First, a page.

Pediatric Multimodal Neuroimaging

Neuroimaging techniques are an important tool to identify altered structures or functions in the brain and to infer pathological processes from them. In multimodal neuroimaging, data from different neuroimaging techniques are combined to obtain more extensive and detailed information.

Research Focus

In vivo CSF Flow Dynamics

Figure: Real-time PC Flow MRI of CSF dynamics in the Aqueduct. Left: cranial midline sagittal T2-weighted image. Red rectangles indicate placement of ROI. Middle: Magnitude image during forced inspiration. Note bright flow signal in the aqueduct (white arrowhead). White rectangle indicates magnified sections displayed in right. Right: magnified sections of corresponding velocity maps (upper part) indicating upward fluid flow (bright signal; white arrowhead). CSF flow velocity profile (lower part) during forced inspiration. Color code ranges from -10 to 10 cm/s.

Recent studies of cerebrospinal fluid (CSF) circulation, pathways and dynamics have rigorously challenged century-old classical views.

Advanced, ultra-fast techniques like real-time phase-contrast (RT-PC) flow MRI have facilitated new insights into CSF flow, its physiology and driving forces. Advantage of the RT MRI method is its independence of any physiological gating and enables CSF flow measurements without e.g. ECG trigger. Our studies of CSF dynamics identified forced inspiration as the dominant driver that prompts an upward surge of CSF from the lumbar region into the cranial vault and towards the brain ventricular spaces.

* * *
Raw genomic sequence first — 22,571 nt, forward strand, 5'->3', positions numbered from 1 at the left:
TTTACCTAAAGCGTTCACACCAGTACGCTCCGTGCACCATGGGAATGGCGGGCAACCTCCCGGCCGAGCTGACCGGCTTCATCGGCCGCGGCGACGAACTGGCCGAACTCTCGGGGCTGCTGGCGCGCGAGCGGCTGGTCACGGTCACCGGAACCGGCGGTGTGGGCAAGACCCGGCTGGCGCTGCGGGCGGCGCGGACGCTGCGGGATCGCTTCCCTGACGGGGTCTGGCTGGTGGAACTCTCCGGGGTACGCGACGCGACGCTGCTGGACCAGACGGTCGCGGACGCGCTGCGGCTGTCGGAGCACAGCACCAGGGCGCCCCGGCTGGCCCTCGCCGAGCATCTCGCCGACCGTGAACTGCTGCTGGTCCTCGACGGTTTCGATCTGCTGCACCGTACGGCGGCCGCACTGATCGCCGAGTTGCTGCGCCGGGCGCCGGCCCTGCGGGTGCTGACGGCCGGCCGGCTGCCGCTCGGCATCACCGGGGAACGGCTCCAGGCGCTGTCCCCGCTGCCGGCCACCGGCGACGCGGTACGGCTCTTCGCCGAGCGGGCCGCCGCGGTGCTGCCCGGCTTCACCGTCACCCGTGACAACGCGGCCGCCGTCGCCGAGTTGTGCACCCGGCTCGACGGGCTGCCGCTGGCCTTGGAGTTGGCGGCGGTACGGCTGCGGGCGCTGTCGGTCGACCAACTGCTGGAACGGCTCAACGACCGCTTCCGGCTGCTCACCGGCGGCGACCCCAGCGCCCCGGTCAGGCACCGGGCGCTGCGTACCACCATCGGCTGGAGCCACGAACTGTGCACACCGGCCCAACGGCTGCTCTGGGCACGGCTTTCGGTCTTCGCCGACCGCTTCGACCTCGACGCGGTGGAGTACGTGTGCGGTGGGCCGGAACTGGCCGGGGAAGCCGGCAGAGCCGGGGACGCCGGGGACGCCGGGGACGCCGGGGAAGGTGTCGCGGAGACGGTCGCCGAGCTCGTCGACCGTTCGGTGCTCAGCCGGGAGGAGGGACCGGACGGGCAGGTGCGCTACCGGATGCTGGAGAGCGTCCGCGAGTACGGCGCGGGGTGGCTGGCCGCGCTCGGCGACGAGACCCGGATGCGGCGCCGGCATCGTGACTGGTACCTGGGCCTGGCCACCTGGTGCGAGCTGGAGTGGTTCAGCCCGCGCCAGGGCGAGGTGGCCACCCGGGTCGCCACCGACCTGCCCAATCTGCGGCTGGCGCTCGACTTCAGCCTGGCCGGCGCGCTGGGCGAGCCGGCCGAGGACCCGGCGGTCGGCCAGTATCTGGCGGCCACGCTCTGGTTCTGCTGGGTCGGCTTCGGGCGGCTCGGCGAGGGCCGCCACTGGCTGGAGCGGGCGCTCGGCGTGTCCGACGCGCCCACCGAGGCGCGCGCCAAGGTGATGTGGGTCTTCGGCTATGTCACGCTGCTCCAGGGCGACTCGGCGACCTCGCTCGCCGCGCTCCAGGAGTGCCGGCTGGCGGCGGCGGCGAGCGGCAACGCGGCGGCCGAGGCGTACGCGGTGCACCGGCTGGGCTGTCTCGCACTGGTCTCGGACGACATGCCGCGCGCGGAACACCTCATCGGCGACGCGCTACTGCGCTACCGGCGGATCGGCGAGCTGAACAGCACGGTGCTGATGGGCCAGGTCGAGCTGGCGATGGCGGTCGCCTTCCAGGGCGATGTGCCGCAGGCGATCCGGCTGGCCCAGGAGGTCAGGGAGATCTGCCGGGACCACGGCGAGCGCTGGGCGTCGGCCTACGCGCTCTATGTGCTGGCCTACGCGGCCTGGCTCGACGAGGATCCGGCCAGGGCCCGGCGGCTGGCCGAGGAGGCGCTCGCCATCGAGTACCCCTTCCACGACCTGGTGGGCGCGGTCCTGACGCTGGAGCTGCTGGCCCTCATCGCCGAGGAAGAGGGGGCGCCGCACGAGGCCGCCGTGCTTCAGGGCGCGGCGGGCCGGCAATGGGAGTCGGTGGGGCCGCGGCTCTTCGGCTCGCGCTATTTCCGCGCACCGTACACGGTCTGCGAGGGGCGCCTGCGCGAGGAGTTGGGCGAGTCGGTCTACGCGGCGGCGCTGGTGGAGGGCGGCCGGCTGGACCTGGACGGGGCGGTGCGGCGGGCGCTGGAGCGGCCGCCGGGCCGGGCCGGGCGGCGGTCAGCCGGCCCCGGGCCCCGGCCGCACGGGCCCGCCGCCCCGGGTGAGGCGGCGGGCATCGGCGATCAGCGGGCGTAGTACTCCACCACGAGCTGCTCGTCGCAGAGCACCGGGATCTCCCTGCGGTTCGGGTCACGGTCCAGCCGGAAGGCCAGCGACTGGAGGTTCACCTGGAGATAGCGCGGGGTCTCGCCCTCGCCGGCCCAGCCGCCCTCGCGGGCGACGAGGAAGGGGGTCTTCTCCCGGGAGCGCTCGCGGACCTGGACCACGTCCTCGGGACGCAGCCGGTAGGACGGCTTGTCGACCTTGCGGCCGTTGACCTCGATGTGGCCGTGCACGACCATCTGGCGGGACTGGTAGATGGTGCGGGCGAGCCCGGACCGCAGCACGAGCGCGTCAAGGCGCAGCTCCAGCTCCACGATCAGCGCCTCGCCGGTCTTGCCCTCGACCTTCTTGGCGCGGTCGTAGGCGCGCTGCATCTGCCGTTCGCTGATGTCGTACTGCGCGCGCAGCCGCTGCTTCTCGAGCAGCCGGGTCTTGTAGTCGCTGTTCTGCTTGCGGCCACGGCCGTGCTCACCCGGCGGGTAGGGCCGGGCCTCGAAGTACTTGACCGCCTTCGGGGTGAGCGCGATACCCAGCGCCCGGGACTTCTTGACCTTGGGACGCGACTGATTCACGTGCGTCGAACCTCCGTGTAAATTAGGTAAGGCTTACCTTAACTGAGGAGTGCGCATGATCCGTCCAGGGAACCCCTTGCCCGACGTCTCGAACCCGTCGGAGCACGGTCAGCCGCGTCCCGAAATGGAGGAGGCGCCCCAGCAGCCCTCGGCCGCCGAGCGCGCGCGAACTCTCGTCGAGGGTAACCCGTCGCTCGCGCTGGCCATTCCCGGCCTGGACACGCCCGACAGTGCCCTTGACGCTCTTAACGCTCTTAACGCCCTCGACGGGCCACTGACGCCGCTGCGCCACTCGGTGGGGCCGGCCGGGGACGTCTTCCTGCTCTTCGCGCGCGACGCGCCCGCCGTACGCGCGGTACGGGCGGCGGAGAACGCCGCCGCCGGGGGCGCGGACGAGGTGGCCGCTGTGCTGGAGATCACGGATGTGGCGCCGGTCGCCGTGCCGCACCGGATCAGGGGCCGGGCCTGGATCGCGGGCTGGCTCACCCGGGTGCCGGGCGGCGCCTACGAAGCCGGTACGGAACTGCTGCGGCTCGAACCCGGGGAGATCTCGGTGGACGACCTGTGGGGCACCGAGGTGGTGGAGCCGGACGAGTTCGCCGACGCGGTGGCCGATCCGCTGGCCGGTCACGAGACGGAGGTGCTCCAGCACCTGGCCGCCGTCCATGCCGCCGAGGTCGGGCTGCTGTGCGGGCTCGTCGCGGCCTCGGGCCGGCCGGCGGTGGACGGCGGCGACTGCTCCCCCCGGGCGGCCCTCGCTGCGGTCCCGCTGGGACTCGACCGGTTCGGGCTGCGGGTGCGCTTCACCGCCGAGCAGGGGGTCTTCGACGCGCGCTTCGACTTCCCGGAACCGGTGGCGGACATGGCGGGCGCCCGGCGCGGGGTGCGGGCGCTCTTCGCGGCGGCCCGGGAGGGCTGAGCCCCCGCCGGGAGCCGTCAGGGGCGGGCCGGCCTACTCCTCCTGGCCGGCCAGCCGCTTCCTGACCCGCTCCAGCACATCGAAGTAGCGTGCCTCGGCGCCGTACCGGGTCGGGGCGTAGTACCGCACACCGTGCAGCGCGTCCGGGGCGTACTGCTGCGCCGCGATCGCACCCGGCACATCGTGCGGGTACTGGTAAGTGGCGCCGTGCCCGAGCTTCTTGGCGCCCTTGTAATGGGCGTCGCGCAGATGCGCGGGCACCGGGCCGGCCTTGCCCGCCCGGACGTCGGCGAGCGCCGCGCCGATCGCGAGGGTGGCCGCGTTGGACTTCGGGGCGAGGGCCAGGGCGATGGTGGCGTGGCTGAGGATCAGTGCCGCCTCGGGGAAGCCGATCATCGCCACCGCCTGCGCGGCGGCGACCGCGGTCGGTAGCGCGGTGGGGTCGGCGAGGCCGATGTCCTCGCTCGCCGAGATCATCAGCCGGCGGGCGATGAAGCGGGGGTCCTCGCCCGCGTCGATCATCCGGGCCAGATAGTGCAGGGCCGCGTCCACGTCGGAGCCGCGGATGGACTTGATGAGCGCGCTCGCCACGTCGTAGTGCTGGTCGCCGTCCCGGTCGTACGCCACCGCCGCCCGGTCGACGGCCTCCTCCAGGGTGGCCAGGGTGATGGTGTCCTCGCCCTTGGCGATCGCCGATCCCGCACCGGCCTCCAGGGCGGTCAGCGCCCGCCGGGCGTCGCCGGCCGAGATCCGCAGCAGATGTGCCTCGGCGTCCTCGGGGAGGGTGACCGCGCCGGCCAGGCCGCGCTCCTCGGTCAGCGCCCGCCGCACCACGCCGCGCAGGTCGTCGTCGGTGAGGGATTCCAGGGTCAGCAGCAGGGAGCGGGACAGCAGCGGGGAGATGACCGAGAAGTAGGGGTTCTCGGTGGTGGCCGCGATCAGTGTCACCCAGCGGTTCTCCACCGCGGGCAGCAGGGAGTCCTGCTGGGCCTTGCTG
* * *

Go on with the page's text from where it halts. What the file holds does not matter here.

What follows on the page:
However, we still know little about how disturbances of CSF circulation lead to diseases like hydrocephalus and syringomyelia in particular in children. Hence, studies of regulatory forces of CSF dynamics are of imminent clinical importance to better understand the disease processes and, more importantly, to derive the most specific therapeutic strategies. Our working group applies RT flow MRI to investigate the influence of respiration/cardiac pulse on interplay between CSF and venous fluids to establish age dependent control values and as a second step in patients with disturbed CSF circulation.

Coupling mechanisms of CSF and venous flow dynamics

Figure 1: CSF and venous Flow during normal and elongated, deep Respiration at spinal level L3. CSF and venous blood (epidural veins (EV) and inferior vena cava (IVC)) flow curves of individual subjects (colored) over 80 sec measurement. Black lines represent the mean. Breathing protocol illustrated on top: 0-40 sec normal breathing, 40-80 sec elongated deep breathing (inspiration 2.5 sec (IN), expiration 2.5 sec (EX)). Of note, with onset of inspiration CSF moves upward. Elongated, deep breathing prompts a switch to respiratory flow modulations in both fluid systems.
Figure 2 (click figure for animation): CSF and Flow Dynamics of inferior vena cava (IVC) during normal and elongated, deep Respiration. Left: flow of CSF (blue) in spinal subarachnoid space and of venous blood in IVC (red) at level L3 during normal (0-40 sec) and elongated, deep respiration (40-80 sec). During normal breathing pulse related dynamics prevail in IVC and CSF shows only minimal flow. With start of deep inspiration at 40 sec dynamics of both fluid systems are modulated by respiration in parallel. Magnitude of flow has been adapted for illustration. Time: measurement time in sec. Right: projection plane of flows, red: venous flow, blue: CSF flow